Tuesday, November 22, 2016

Comparing and synchronizing Oracle databases

Applies to: xSQL Oracle Data Compare v1.0 - 2.0

As you may have noticed, most of the articles in this blog focus around scenarios and solutions for databases in Microsoft's SQL Server. However, most of the experienced DBA's in the field of information technology and data sciences have probably dealt with more than one database engine. Anyone working in big enterprises certainly knows of Oracle's database engines (12c being their latest version). According to DB-Engines' ranking, Oracle's databases have the number one spot in the popularity ranking of major database engines with 1413.01 points. Having said this, I felt that it was high time I posted an article that provides some insight into data synchronization in Oracle databases.
Without further ado, let's see how to perform a data comparison and synchronization with xSQL Oracle Data Compare. In this demo I have used the sample HR schema that can be found in this Git repository. I created two databases (orcl and orcl2) and added the HR schema in both. Then, I deleted all the data from the COUNTRIES table in orcl2.
The first thing you do is add the databases. For those of you who are used to xSQL Data Compare for SQL Server, you will notice that the dialog is a bit different:

In the Connection Name, you can specify any name you like to identify the connection with. Personally, I like to keep the Connection Name the same as the Service Name (which is basically the same as Database name in SQL Server). But this will work with any type of string, as long as you type the Service Name correctly. Then you specify the username (Schema name) and the password for that user. In the Host Name and Port fields enter the server name and service's port number on that server. After adding the databases, the comparison and synchronization process is more or less the same as in xSQL Data Compare for SQL Server:

  1. You click on Compare Schemas and choose the databases and schemas you would like to compare. For the schema selection, just leave the '<default>' option selected and xSQL Data Compare will automatically retrieve the tables associated with the user specified when the connection was added. The following tables from the HR schemas in both databases are mapped together.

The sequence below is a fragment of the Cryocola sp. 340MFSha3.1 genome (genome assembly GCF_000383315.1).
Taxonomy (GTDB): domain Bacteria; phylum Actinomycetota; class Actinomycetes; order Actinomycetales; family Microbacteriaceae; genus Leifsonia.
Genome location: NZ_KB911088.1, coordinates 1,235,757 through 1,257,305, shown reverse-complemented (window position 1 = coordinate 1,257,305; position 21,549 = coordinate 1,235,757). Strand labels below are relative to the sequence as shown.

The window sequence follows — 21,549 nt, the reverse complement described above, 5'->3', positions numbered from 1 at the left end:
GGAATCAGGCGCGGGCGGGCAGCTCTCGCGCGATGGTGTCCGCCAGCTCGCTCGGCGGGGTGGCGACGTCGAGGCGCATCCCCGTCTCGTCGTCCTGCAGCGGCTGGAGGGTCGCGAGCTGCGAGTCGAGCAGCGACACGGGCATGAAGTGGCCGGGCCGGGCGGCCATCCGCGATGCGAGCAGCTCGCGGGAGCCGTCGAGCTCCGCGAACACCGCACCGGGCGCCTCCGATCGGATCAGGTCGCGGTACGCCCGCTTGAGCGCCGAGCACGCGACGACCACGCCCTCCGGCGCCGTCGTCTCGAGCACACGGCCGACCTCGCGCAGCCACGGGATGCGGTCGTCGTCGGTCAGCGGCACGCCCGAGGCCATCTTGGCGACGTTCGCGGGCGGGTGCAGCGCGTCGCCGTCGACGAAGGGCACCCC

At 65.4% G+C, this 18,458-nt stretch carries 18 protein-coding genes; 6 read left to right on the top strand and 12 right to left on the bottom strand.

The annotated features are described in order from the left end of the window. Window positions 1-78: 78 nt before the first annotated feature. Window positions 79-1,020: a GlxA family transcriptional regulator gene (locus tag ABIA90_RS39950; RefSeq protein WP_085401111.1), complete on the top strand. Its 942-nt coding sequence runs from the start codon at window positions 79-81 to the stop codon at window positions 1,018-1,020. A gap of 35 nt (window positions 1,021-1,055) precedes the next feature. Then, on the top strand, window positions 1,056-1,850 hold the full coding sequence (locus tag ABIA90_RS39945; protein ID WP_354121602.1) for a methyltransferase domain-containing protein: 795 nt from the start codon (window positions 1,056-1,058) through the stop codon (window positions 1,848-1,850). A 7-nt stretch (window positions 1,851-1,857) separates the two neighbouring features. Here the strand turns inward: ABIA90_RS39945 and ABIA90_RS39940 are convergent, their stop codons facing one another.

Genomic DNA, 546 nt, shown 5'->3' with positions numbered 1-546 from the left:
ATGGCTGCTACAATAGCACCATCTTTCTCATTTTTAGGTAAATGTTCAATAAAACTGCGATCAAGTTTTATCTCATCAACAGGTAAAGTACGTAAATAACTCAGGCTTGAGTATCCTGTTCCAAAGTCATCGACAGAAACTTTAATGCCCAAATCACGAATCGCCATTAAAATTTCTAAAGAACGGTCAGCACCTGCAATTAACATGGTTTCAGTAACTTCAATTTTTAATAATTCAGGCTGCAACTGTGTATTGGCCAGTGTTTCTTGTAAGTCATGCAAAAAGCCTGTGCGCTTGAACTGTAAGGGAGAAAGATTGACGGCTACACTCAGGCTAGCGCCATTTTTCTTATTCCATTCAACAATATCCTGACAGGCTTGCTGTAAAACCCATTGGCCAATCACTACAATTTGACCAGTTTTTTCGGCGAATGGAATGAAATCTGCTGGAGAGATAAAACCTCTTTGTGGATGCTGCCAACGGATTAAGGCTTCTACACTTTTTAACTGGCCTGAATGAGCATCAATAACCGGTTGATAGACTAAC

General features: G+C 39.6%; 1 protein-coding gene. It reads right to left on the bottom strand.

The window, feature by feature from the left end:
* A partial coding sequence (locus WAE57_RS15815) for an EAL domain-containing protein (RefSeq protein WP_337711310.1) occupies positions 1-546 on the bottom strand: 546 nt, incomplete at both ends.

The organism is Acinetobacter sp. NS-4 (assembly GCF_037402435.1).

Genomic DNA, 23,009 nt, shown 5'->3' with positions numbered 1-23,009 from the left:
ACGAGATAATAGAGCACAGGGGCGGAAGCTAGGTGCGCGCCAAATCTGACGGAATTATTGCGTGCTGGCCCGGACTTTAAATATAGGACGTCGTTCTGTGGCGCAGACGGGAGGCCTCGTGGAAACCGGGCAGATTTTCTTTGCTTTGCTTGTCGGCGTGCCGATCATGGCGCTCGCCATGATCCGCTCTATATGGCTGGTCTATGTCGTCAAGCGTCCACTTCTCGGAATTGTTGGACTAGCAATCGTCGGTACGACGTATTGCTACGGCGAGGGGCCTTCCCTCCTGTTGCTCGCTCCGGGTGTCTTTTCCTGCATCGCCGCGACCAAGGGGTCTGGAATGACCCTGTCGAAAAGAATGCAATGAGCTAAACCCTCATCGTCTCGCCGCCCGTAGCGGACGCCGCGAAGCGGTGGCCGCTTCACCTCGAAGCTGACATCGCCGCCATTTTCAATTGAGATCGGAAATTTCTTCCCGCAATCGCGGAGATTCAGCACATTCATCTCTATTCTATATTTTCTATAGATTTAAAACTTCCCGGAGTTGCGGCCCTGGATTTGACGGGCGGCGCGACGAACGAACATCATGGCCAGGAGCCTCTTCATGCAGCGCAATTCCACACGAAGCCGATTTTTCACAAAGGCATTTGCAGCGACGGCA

2. After the objects are analyzed and mapped together, you can perform the comparison by clicking on 'Compare Data'. Before you do this, you can also edit the comparison and scripting options to customize the comparison process by specifying for example, whether Views should be compared, or if the character case should be ignored in text columns. Apart from this you can also define some simple mapping rules to ignore table name prefixes or suffixes. The comparison result below shows that the COUNTRIES and LOCATIONS tables are different in both databases (LOCATIONS table is different because it contains a foreign key to the COUNTRIES table whose values I set to null in order to delete all the records from the COUNTRIES table).
  3. Now, all that is left is to generate the synchronization script for the left database (which is orcl2) and execute it so that the synchronization process is completed. Here is a screen shot of the script:

And there you have it, a complete data synchronization process for two Oracle databases. This is a very basic scenario, but I hope it provides the knowledge needed to perform more complex data comparison and synchronization tasks. You can check out the online documentation to learn how to use xSQL Oracle Data Compare's features complex synchronization tasks.


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